Pluto's varied landscape reveals surprisingly complex geology

New Horizons mission reveals active glaciers of frozen nitrogen feeding into a vast basin, huge mountains of ice, and possible evidence of a subsurface ocean

This high-resolution image captured by NASA's New Horizons spacecraft combines blue, red and infrared images taken by the Ralph/Multispectral Visual Imaging Camera (MVIC). The bright expanse is the western lobe of Sputnik Planum, which has been found to be rich in nitrogen, carbon monoxide and methane ices. (Credits: NASA/JHUAPL/SwRI)

This enhanced color view of Pluto's surface diversity shows, at lower right, ancient, heavily cratered terrain coated with dark, reddish tholins. At upper right, volatile ices filling the informally named Sputnik Planum have modified the surface, creating a chaos-like array of blocky mountains. Volatile ice also occupies a few nearby deep craters, and in some areas the volatile ice is pocked with arrays of small sublimation pits. At left, and across the bottom of the scene, gray-white methane ice deposits modify tectonic ridges, the rims of craters, and north-facing slopes. The scene in this image is 260 miles wide and 140 miles from top to bottom; north is to the upper left. (Credits: NASA/JHUAPL/SwRI)

Pluto's icy surface shows an astonishing variety of landscapes and evidence of active geological processes, according to scientists studying images and data from NASA's New Horizons spacecraft, which flew by Pluto on July 14, 2015.

Features observed on the dwarf planet's surface include glaciers of frozen nitrogen feeding into a vast basin, huge mountains of ice, strange pits and ridges, tectonic fractures, and possible ice volcanoes.

"Pluto is much more geologically active than anybody predicted," said Francis Nimmo, professor of Earth and planetary sciences at UC Santa Cruz and a member of the New Horizons Science Team. "It's like Earth in that the surface is getting reshaped by erosion and other processes. It's harder to tell what's going on in the deep interior, but certainly its surface is extremely active."

Nimmo is a coauthor of two papers on Pluto and its moons published March 18 in Science. Observations of Pluto and its largest moon Charon are presented in a paper led by first author Jeffrey Moore of NASA Ames Research Center.

Subsurface ocean

Nimmo said he is especially interested in the possibility that Pluto might have an ocean beneath its frozen surface. "That's one of the most important questions we'd like to answer," he said.

The first clue suggesting a subsurface ocean is Pluto's shape. Most fast-spinning bodies, including the Earth, have a bulge around the equator due to rotational forces. The bulge tends to form early, when a planet or moon is still relatively warm and pliable. In some cases, like the Earth's Moon, this early large bulge became frozen in place. But Pluto is almost perfectly spherical.

"We looked for a bulge, and we don't see one, so Pluto has probably remained relatively warm and relatively weak," Nimmo said. "If it has an ocean inside, that's one way to explain why it can't hold on to a big bulge."

Pluto also has a lot of fractures on its frozen surface that appear young and may indicate recent expansion. Because water expands as it freezes, a subsurface ocean in the process of refreezing as the planet cools would cause surface extension and fractures in the ice shell. "What happens is heat builds up in the interior due to radioactive decay in the rocks, which melts the overlying ice to create a subsurface ocean. Over time, the amount of heat decreases, and eventually the ocean begins to refreeze," Nimmo explained. "We would really like to know if that's the case on Pluto, and there are at least hints of it now."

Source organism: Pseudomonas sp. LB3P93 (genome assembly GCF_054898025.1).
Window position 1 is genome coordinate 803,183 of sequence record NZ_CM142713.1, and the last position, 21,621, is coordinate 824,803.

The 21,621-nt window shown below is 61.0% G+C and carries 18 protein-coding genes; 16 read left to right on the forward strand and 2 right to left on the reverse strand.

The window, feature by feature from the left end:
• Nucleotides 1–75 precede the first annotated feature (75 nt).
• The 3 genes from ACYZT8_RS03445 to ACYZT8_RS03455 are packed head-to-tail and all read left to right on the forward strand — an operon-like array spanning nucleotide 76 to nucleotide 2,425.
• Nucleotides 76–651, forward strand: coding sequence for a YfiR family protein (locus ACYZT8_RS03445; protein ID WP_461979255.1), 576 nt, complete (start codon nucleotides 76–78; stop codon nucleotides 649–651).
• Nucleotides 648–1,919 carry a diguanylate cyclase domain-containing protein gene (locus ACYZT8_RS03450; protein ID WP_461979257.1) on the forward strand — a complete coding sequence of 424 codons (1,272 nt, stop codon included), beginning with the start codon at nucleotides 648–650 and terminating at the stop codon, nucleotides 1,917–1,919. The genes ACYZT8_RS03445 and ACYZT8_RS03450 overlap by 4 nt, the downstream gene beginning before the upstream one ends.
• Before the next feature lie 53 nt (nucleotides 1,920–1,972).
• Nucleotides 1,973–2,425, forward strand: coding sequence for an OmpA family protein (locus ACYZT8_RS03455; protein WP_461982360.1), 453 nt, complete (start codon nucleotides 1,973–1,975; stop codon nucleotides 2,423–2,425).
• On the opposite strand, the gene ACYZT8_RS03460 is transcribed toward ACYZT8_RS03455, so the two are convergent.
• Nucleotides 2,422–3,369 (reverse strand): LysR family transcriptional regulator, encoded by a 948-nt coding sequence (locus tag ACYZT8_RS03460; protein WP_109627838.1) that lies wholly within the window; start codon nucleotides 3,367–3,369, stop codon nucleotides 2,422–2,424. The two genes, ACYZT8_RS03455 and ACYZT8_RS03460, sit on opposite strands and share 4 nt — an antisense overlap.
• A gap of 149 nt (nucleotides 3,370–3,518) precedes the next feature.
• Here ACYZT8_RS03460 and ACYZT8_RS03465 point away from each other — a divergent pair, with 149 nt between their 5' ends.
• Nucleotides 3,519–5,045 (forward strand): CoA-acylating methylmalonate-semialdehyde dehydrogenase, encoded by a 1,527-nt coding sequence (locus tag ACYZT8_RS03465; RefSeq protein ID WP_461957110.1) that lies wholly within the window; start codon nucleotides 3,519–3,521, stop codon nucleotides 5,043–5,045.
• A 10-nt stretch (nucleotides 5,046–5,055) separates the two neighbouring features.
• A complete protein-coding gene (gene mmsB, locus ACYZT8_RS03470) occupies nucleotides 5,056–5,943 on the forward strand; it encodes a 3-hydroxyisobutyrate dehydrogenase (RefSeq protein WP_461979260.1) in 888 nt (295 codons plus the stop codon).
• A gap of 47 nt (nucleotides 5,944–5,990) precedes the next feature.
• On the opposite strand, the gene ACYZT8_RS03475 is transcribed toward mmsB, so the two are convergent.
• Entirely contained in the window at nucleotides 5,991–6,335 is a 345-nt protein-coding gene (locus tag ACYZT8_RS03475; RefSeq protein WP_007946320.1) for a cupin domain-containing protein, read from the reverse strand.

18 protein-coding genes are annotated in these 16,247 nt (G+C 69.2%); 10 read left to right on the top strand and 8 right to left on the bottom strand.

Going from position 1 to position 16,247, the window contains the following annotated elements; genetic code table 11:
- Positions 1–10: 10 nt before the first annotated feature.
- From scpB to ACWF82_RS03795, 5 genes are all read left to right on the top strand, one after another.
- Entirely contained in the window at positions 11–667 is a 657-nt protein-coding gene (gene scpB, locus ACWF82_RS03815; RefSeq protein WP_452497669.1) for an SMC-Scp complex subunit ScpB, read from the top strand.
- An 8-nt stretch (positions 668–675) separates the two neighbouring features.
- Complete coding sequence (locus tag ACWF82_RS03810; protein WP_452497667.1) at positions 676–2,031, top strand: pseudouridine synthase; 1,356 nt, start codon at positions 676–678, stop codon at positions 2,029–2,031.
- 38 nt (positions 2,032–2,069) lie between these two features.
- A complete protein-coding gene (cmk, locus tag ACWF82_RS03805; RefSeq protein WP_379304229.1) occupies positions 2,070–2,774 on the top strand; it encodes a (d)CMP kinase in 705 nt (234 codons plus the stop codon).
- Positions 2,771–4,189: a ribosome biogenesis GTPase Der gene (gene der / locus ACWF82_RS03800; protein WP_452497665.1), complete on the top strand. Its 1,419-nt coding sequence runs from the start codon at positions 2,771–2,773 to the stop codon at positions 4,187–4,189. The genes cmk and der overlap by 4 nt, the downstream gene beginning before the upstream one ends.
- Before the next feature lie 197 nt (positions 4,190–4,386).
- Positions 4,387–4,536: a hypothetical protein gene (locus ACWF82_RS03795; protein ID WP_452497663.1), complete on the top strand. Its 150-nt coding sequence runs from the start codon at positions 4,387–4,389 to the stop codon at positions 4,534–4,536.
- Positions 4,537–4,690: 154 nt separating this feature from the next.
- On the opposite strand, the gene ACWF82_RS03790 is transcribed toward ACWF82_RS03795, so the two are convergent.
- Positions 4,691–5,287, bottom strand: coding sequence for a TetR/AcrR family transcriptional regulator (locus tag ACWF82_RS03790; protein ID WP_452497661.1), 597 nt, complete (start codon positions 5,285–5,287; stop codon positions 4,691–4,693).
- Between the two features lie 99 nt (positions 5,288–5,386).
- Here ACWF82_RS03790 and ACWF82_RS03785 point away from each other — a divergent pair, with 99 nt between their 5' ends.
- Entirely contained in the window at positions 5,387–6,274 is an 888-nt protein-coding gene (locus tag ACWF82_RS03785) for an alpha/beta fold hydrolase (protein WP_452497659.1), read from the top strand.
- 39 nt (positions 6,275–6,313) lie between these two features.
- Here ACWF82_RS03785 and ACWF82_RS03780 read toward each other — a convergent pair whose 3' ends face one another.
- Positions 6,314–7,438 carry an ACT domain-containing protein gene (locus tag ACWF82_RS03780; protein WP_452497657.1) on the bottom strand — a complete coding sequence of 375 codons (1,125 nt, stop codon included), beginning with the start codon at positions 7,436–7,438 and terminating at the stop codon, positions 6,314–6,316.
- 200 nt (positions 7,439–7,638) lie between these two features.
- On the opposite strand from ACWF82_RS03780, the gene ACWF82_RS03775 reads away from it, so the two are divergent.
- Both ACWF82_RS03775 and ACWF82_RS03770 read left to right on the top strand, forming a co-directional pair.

Sputnik Planum

One of the dominant features in the New Horizons images of Pluto is a large oval basin, about 1,000 kilometers across, containing a thick layer of volatile ices--mostly frozen nitrogen, as well as carbon dioxide and methane. At a few locations along the edge of the basin (called Sputnik Planum), there are glaciers flowing out of mountainous terrain down into the basin. "You can actually see flow lines and other features you'd see if you looked at a glacier on Earth from the air," Nimmo said.

Unlike on Earth, however, the mountains are made of water ice and the glaciers are frozen nitrogen. The nitrogen and other volatile ices may be cycling between Sputnik Planum and the surrounding uplands. Pits in the surface of the plain in some areas may have formed through sublimation of nitrogen ice. "They're peculiar looking features, and we don't really know what's causing them, but it may be energy from the sun causing the nitrogen to sublime away, and once a pit forms it focuses the sunlight and gets larger," Nimmo said.

In other parts of the basin, the surface is broken into a pattern of polygonal cells that suggest heat-driven circulation patterns in the depths of the basin. "The nitrogen is solid, but it's soft enough to flow, and it really looks as if it's being stirred by convection driven by heat coming out from the interior," Nimmo said.

South of Sputnik Planum, two large mounds with central depressions are suggestive of cryovolcanism, or ice volcanoes. Although he is skeptical, Nimmo said this would be a big deal if it were true. The features are moderately young, so if they are ice volcanoes it suggests the interior of Pluto, not just its surface, must have been active relatively recently. "This is likely to be an issue which is much-debated over the next few years," he said.